Removed link to off topic video


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PostPosted: Thu Jan 17, 2013 6:05 pm 
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Quote:
Lying outside of time and space, it would also not come under the consciousness-aggregate, which covers all consciousness near and far; past, present, and future. However, the fact that it is outside of time and space — in a dimension where there is no here, there, or in between (Ud 1.10), no coming, no going, or staying (Ud 8.1) — means that it cannot be described as permanent or omnipresent, terms that have meaning only within space and time.


What exactly exists outside of space and time? And how could any person possibly know of it?

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PostPosted: Thu Jan 17, 2013 6:12 pm 
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lowlydog wrote:
Consciousness is now.

Yeah, I agree, consciousness was then (16.59 utc on 17th Jan, 2013). :tongue:

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PostPosted: Thu Jan 17, 2013 6:13 pm 
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futerko wrote:
songhill wrote:
futerko wrote:
The difference is whether this is seen to be truly existing or not. If it is truly existing then it has a beginning, as in Advaita, whereas in Buddhism it is beginingless.


The Buddha's awakening transcends bhava and abhava. The Tathagata neither exists/bhava nor is he non-existent/abhava. Things—temporal things—exit and then perish. We are here today, gone tomorrow. This is samsara which is like a dream. Nothing in this temporal dearm is like the Tathagata who is truly liberated and truly real.

Temporal things do not exist and then perish, even on a physical level we have the idea that matter/energy can be neither created nor destroyed, and in Buddhism they are said to be exactly the same as your definition of Tathagata. The idea that tathatā neither exists nor is non-existent IS the claim that it is like a dream. The idea that they are somehow seperate is Avdaita.


Physicists don't even know what space is made of let alone matter/energy. No physicist has ever seen pure matter let alone pure energy. These are fictions, although useful ones, but nevertheless fictions like longitudinal and latitudinal lines. Relative to our psycho-physical organism things arise and perish on a momentary basis. Yesterday is not here. It has perished. What kind of phenomena does this is a dream or an illusion. It is not real. Our psycho-physical body is not real and what it sees and determines is also not real. All of our thoughts and ideas about Buddhism and this temporal world are illusory and unreal. Only the Tathagata abides in true and ultimate reality who cannot be discerned with the illusory psycho-physical body since he transcends it. To see/gnosis the Tathagata we have to become the Tathagata. Short of this we are prithagjana, spiritual losers.


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PostPosted: Thu Jan 17, 2013 6:28 pm 
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songhill wrote:
futerko wrote:
songhill wrote:
The Buddha's awakening transcends bhava and abhava. The Tathagata neither exists/bhava nor is he non-existent/abhava. Things—temporal things—exit and then perish. We are here today, gone tomorrow. This is samsara which is like a dream. Nothing in this temporal dearm is like the Tathagata who is truly liberated and truly real.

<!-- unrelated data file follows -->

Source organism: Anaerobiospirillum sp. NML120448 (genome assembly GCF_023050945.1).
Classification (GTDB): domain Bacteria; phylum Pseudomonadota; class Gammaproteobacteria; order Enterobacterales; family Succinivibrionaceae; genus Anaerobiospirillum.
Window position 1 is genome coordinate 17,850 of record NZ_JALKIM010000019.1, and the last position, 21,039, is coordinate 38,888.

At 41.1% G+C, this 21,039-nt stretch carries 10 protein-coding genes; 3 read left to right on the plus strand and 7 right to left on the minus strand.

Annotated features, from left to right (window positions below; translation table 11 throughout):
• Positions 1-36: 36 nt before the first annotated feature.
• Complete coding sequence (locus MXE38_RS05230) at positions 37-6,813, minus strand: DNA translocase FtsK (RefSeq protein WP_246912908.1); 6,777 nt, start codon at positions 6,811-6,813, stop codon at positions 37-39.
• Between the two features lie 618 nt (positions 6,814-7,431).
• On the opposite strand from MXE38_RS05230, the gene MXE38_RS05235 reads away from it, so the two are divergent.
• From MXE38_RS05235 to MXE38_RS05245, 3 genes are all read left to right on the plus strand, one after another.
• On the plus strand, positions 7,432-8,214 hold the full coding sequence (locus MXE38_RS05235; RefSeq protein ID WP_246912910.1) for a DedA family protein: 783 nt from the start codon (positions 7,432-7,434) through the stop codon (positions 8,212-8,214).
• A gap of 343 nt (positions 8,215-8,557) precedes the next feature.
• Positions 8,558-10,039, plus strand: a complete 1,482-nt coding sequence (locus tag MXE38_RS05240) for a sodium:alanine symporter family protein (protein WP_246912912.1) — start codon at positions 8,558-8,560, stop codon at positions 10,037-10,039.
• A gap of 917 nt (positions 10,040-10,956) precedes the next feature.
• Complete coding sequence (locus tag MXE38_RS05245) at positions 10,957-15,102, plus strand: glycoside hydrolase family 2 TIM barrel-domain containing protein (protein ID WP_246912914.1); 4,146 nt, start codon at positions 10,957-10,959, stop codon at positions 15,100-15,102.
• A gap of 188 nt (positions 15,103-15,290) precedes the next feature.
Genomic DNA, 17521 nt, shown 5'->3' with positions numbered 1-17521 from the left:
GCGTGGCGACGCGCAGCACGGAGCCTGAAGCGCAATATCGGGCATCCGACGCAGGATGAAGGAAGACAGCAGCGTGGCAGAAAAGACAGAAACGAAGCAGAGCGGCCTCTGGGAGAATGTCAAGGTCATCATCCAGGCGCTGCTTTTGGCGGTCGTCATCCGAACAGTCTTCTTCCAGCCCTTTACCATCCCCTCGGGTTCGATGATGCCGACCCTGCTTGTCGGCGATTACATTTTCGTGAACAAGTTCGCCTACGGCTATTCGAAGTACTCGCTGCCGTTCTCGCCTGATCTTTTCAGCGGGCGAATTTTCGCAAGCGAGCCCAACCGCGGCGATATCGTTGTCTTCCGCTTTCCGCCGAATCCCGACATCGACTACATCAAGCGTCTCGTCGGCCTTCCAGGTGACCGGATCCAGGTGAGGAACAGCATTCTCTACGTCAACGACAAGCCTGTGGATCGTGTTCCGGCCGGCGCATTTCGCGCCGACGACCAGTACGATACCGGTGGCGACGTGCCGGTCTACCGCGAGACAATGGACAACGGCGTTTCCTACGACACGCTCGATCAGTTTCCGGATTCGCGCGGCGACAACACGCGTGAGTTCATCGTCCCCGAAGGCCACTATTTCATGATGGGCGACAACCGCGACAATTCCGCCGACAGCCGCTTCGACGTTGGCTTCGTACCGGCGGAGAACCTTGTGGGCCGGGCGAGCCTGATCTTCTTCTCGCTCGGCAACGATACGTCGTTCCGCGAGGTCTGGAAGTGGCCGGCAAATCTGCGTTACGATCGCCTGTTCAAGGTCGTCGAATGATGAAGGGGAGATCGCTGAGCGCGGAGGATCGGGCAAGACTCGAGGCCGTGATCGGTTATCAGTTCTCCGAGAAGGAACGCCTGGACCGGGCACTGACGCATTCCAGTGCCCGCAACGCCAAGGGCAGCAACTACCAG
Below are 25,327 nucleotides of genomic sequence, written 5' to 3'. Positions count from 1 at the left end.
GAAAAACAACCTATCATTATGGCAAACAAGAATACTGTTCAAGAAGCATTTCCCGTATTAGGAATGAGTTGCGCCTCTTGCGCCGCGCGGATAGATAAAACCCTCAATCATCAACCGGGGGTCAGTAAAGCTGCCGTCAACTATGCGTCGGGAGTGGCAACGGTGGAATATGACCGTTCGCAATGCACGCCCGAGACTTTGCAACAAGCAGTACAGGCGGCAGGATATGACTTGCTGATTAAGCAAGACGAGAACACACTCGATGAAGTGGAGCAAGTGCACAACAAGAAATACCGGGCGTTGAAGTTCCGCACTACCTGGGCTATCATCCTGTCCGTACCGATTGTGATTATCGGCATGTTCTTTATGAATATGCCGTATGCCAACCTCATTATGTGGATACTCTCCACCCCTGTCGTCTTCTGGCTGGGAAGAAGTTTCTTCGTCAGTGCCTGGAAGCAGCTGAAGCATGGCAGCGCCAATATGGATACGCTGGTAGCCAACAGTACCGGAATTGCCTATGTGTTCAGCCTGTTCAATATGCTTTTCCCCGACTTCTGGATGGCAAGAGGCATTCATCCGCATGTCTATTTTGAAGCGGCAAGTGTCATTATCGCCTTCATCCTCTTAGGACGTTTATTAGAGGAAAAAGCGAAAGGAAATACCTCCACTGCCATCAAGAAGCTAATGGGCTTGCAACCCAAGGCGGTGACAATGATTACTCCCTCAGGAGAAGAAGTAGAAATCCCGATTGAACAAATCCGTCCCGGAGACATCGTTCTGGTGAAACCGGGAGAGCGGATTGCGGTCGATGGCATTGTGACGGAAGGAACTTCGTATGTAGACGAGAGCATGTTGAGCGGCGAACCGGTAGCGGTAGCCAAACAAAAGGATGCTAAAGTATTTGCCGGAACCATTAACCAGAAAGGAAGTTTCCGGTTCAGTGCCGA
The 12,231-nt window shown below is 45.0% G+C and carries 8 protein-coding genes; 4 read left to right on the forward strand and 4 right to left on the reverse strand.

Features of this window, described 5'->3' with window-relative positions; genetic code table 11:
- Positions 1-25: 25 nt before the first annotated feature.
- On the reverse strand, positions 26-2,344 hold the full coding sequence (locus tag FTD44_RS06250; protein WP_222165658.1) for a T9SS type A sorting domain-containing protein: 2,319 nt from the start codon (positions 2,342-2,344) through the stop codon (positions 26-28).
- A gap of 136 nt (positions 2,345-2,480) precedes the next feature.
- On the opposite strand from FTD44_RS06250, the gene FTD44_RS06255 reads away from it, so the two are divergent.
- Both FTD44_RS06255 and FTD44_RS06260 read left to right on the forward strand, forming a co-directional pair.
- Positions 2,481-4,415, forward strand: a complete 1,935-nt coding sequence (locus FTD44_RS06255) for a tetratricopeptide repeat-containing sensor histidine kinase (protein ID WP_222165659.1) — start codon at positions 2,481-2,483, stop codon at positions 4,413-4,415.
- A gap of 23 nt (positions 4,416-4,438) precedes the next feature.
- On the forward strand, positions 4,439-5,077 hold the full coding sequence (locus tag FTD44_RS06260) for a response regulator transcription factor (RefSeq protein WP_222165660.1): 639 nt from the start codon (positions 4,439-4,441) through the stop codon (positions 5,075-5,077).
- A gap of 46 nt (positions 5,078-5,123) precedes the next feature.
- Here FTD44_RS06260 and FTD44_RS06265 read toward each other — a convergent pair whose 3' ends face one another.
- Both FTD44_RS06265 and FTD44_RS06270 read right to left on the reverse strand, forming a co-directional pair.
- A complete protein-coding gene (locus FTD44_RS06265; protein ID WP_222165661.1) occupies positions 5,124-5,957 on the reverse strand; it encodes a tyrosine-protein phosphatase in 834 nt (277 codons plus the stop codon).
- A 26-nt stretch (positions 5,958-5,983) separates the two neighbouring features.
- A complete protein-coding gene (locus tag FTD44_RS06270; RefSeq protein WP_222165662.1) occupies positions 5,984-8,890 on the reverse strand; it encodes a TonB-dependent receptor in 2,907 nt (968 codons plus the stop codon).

Temporal things do not exist and then perish, even on a physical level we have the idea that matter/energy can be neither created nor destroyed, and in Buddhism they are said to be exactly the same as your definition of Tathagata. The idea that tathatā neither exists nor is non-existent IS the claim that it is like a dream. The idea that they are somehow seperate is Avdaita.


Physicists don't even know what space is made of let alone matter/energy. No physicist has ever seen pure matter let alone pure energy. These are fictions, although useful ones, but nevertheless fictions like longitudinal and latitudinal lines. Relative to our psycho-physical organism things arise and perish on a momentary basis. Yesterday is not here. It has perished. What kind of phenomena does this is a dream or an illusion. It is not real. Our psycho-physical body is not real and what it sees and determines is also not real. All of our thoughts and ideas about Buddhism and this temporal world are illusory and unreal. Only the Tathagata abides in true and ultimate reality who cannot be discerned with the illusory psycho-physical body since he transcends it. To see/gnosis the Tathagata we have to become the Tathagata. Short of this we are prithagjana, spiritual losers.


So your definition of phenomena is as "a dream or illusion", and your definition of Tathagata is that he "neither exists/bhava nor is he non-existent/abhava". How is it possible to differentiate between two things when your definition of them is identical?

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PostPosted: Thu Jan 17, 2013 7:18 pm 
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futerko wrote:
So your definition of phenomena is as "a dream or illusion", and your definition of Tathagata is that he "neither exists/bhava nor is he non-existent/abhava". How is it possible to differentiate between two things when your definition of them is identical?


My notion of dream or an illusion, as it applies to phenomena, is different than Tathagata who is boundless and all pervasive; never comes into existence (bhava) nor perishes (abhava),